Valter Lang didn't use the word "Viking", I did, and used it as a loose term for a people who were socially stratified and whose elites could marshal manpower and personnel for seafaring, long distance trade, and settlement, perhaps this is confusing; I apologize if thats the case. Valter talked about hillfort and Tarand Grave people as having the social organisation that they did because there was an association between metalworking and hillforts, basically all metal in the Baltics originated in Scandinavia and some of the metal was exported back into Scandinavia (IIRC a form of ingot of Baltic origin was found quite frequently there), which is a little strange if all the trade was done by the pre/para-Germanics and none by the Finnics. This tells us forts (social stratification) + metallurgy + some seafaring and trade existed in that society. The toehold of Tarand Graves and Akozino-Malar Axes in the Malaren area may be compatible with this kind of social account as well.

    I wasn't talking about you there, or the descriptions of early Finnic societies by you or Lang. in fact, I didn't even think of your comment .
    What I meant was that in the viking age, most of what we know contacts/influences/raids/migrations, or simply folks getting into a boat and crossing the sea, were fairly unidirectional between the inhabitants of Scandinavia and the East Baltics.

    I think this is (subconsciously) also projected on the pre-roman iron age, and the bronze age even. Those cist graves in the Baltics had to be made by Scandinavian migrants after all. But I really see no reason to position that Finnic people would have been so significantly on the receiving end of Paleo or Pre-Proto-Germanic influences, and had no influences on Pre-Proto-Germanic if Proto-Germanic developed amongst a small core of people in Sweden, for the reasons I pointed out.

    The unidirectional character was often explained by the technological/societal superiority Germanic had to Uralic or whatever, similar explanations were given for the total lack of Uralic influence in Indo-Iranian, but I don't think it holds up, at least not for the LBA to Pre-RIA transition. The Finns were new on the block, were having significant expansions, and even brought their traditions across the sea. Iron smelting does not really show up significantly later (any chance they could've showed up on the baltic shores already aware of iron metallurgy, considering the Urals was already iron age?) in Estonia than it does in Scandinavia either as far as I know.

    So all things considered the initial contacts between people of eastern Sweden and the Finnic peoples of the East Baltics in my eyes look like contacts between two sides that were close to equal in many ways. If those people were the linguistic forebearers of the Suebi, Goths, Cimbri, Franks etc. then I think that should be reflected in their language. But it is not, therefore adding to my suspicions that Proto-Germanic developed there.

    Celtic and Roman influences from the south from 500 bc onwards could be exactly the push that leads to a demographic/technological/societal edge which causes such an unidirectional character.

    Quote Originally Posted by Ryukendo View Post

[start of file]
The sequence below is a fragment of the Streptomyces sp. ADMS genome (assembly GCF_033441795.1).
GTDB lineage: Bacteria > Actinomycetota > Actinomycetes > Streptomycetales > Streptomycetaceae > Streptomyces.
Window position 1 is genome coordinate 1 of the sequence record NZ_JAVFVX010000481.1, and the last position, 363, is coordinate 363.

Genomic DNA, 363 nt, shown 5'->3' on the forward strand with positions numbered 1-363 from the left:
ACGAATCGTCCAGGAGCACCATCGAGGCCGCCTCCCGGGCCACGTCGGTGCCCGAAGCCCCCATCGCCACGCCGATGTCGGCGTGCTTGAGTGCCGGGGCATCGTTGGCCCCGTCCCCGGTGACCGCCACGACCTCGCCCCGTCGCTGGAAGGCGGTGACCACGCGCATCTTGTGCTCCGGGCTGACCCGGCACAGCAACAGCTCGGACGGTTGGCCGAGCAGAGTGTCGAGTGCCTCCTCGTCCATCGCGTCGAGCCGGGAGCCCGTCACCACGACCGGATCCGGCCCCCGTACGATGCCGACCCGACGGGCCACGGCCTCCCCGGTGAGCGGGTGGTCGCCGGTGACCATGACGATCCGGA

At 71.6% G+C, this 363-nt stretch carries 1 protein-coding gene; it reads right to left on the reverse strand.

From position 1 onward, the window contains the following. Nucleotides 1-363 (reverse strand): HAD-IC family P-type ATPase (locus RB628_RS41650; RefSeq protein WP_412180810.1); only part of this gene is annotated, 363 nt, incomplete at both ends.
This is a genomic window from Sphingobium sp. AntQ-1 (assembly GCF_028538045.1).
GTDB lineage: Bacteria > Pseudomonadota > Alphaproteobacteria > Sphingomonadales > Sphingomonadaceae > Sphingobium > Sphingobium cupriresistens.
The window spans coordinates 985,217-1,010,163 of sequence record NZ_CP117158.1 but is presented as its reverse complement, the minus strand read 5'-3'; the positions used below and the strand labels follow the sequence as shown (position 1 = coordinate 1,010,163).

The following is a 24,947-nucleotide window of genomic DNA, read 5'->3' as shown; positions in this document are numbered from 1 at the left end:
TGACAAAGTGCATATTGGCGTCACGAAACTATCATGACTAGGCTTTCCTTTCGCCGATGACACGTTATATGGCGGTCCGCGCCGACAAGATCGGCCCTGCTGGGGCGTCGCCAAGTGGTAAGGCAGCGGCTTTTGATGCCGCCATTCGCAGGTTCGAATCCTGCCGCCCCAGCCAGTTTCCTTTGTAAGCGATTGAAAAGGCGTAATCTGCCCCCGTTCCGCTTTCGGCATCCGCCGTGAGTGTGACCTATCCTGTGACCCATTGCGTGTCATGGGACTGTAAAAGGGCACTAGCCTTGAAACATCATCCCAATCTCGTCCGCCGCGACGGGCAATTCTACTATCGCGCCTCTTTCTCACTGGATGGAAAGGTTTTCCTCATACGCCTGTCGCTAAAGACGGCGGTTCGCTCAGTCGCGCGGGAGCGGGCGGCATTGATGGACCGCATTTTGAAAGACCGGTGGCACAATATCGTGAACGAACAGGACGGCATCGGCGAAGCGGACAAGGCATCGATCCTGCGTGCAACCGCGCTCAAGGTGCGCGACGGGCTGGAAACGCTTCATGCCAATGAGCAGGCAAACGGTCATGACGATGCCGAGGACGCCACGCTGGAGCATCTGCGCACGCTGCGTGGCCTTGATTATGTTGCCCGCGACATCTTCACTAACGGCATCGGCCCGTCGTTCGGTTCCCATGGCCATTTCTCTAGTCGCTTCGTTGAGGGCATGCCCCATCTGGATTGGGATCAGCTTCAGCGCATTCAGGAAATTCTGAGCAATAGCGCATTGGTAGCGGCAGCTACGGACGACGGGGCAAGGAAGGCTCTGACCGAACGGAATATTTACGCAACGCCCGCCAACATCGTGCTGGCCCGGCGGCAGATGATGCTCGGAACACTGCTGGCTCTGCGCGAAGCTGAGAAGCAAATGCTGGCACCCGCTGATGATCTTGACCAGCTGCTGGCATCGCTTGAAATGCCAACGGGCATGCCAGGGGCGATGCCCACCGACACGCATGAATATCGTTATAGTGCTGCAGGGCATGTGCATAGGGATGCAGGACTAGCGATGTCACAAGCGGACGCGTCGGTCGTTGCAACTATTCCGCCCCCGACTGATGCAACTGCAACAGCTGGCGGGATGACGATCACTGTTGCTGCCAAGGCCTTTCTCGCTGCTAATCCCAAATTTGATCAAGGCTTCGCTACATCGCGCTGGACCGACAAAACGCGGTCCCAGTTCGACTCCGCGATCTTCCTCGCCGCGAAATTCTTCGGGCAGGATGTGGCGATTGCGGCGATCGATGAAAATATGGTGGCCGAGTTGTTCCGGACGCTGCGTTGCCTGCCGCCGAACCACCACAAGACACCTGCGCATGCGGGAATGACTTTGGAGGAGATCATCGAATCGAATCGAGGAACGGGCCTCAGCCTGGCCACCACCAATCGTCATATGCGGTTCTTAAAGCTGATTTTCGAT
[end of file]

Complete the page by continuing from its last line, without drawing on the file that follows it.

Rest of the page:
If you look at Mikko Heikkila's stratification (his list in pg 98) the last pGermanic sound change didn't take place until the ~0s AD, which is far too late for a lot of the Germanic borrowing, in fact the name of the Carpathians actually underwent pGermanic sound shift (k --> h) in some Germanic languages telling us some of the pGermanic changes didn't expand completely yet when the East Germanics reached the Carpathians(!). Also, because there are a very large number of sound changes on the path to Germanic, there are many loanwords which share in a large number but not all of the Germanic sound changes, telling us the contact was with some kind of pre-Germanic dialect for sure and not from some other process. Mikko lists (non-exhaustively) loanwords borrowed at each stage of sound change in pre-Germanic into Finnic and can find multiple for each stage. Furthermore the pre-Roman Iron Age is from ~500BC on and we already have Finnic-looking genomes from Estonia that are likely older than that, so contact starting from the Bronze Age is super likely, just late Bronze Age right before the pre-Roman Iron Age perhaps.
    In some areas of the Netherlands you can walk from a spot that was firmly classified as iron age in 700 bc, to one that was classified bronze age by 550 bc within your lunch break. All you have to do is to walk over a bridge. Metal age classifications can get a little funky like that.

    You're easily one of the smartest people here, so I know for sure that you know that when I say "bronze age contacts didnt happen", I'm not talking about the last slither of bronze age classifications, when the majority of Europe (like the Volga-Ural for example) was already in the iron age but the 1700 to 800 bc part. Are all Pre-Germanic loanwords supposed to have been borrowed within the final two centuries of the NBA? Because according to Kallio the language then should already have been more "Proto-Germanic" rather than "Paleo-Germanic".

    Regarding the Mycenaean stuff,

    I think contacts are indisputable, as are some form of influences. But I think the degree of such influences, especially the degree to which they happened exclusively in Scandinavia, can get overstated if enough care isn't taken. You know like Bronze Age Scandinavia being formed as a northern duplicate of Mycenaean society.

    Slightly related but definitely later, but I either heard or read Jorrit Kelder talk about a 800 bc grave in eastern Germany that was essentially just a Homeric Heroic burial. Body cremated, but the bones wrapped in a pelt and lavishly buried in a tumulus. This is a little different from typical Urnfield burials...